Honey bees propagate their colonies by dividing. Typically, once a year they produce a new queen; and the old queen will fly away in a swarm with more than half of the bees. Swarming reaches its height in the spring. For the beekeeper, the loss of a swarm of bees usually means the loss of that hive’s honey crop for the year. If the beekeeper can catch the swarm, it can make for an additional bee hive. Beekeepers can place bait hives out to provide attractive cavities for swarming honey bees. Not only do they serve to capture one’s own swarms, they also catch passing swarms from feral colonies. Bait hives can be placed anywhere, but they are most effective if they are located 10 to 15 feet above the ground. One style of commercially-available bait trap resembles a fiber flower pot. It can be baited with a packet of queen pheromones. I have used these traps with some success. If you find the swarm of bees shortly after they moved into the trap, you can pour the bees into a hive. If the bees have been in place for a while, they will have built comb which can be placed into hive frames.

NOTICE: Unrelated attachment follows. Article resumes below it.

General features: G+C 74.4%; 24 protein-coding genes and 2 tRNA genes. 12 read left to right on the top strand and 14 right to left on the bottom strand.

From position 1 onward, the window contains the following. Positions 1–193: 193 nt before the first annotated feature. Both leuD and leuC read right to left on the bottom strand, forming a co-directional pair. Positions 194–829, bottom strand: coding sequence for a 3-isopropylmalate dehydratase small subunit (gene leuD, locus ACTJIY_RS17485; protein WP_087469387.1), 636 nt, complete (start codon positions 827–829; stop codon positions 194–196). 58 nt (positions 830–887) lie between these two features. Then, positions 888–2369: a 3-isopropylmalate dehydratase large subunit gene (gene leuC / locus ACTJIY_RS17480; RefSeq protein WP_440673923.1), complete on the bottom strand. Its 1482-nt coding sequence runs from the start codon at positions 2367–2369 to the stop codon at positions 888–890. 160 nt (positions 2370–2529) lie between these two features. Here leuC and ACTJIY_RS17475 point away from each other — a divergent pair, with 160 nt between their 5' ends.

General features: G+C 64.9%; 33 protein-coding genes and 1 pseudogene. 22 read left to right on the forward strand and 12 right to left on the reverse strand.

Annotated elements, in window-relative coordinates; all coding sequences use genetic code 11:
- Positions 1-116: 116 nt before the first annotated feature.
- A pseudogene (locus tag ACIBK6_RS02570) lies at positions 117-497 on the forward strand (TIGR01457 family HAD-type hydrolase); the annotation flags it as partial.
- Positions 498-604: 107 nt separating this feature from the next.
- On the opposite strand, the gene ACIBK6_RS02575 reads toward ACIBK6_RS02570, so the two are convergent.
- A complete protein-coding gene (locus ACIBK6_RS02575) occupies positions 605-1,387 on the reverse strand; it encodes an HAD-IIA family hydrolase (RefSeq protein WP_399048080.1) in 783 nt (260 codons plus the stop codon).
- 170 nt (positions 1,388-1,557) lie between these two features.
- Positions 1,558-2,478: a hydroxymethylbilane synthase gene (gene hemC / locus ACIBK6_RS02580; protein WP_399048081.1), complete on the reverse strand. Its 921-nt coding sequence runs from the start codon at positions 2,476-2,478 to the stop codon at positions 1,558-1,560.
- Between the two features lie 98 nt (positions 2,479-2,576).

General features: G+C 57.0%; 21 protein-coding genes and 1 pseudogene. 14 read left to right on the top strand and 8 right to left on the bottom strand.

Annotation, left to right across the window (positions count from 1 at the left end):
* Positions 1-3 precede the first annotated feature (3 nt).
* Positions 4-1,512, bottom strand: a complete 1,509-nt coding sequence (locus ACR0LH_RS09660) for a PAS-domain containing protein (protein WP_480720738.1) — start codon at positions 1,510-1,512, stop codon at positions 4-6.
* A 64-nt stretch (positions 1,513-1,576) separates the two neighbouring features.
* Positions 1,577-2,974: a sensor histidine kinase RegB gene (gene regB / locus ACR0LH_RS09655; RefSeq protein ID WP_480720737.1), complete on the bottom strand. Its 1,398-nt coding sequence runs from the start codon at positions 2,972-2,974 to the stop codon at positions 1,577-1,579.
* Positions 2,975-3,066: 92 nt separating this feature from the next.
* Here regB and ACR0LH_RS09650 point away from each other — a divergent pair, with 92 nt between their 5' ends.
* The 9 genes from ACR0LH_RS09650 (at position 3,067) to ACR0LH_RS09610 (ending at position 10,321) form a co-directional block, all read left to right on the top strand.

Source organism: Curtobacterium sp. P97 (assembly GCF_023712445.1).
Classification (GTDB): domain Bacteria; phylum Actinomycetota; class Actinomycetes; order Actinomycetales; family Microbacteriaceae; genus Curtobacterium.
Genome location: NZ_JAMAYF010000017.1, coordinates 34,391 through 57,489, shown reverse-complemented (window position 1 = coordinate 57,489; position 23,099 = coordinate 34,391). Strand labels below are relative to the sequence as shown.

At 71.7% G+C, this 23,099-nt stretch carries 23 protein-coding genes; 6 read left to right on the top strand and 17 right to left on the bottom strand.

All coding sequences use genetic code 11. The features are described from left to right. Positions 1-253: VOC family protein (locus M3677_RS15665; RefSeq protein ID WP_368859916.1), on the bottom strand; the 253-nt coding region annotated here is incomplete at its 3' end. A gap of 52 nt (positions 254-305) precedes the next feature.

We often hear of swarms of bees moving into the walls of houses. After they are removed, it is not uncommon for a new colony to move into the same location if the old comb is not removed. I like to place bait hives which work similarly in my bee yards. These are simply hive bodies holding old comb that I have removed from hives in my comb replacement rotations. The old honeycomb is quite an attractant to the scout bees of swarms. Scout bees can often be found investigating these comb-filled hives soon after they are placed. They fly a rapid zig-zag pattern at the bait hive entrance. In the picture, a brown-colored hive serves as a bait hive in my queen evaluation bee yard.